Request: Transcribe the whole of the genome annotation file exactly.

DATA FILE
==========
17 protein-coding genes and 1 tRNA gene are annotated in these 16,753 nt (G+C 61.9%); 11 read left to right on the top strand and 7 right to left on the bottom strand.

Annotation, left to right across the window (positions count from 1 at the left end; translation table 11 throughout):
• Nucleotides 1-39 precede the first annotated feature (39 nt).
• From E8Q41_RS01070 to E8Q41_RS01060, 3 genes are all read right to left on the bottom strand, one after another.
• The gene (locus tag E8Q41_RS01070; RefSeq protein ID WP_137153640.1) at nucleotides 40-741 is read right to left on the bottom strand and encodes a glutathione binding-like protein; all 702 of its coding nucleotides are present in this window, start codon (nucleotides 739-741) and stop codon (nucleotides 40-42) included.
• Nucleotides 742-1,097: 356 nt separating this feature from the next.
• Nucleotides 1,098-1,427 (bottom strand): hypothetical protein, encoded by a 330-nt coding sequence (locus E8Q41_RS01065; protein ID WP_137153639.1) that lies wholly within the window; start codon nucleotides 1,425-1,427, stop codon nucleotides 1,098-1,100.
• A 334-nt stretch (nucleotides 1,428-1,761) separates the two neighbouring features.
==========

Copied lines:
17 protein-coding genes and 1 tRNA gene are annotated in these 16,753 nt (G+C 61.9%); 11 read left to right on the top strand and 7 right to left on the bottom strand.

Annotation, left to right across the window (positions count from 1 at the left end; translation table 11 throughout):
• Nucleotides 1-39 precede the first annotated feature (39 nt).
• From E8Q41_RS01070 to E8Q41_RS01060, 3 genes are all read right to left on the bottom strand, one after another.
• The gene (locus tag E8Q41_RS01070; RefSeq protein ID WP_137153640.1) at nucleotides 40-741 is read right to left on the bottom strand and encodes a glutathione binding-like protein; all 702 of its coding nucleotides are present in this window, start codon (nucleotides 739-741) and stop codon (nucleotides 40-42) included.
• Nucleotides 742-1,097: 356 nt separating this feature from the next.
• Nucleotides 1,098-1,427 (bottom strand): hypothetical protein, encoded by a 330-nt coding sequence (locus E8Q41_RS01065; protein ID WP_137153639.1) that lies wholly within the window; start codon nucleotides 1,425-1,427, stop codon nucleotides 1,098-1,100.
• A 334-nt stretch (nucleotides 1,428-1,761) separates the two neighbouring features.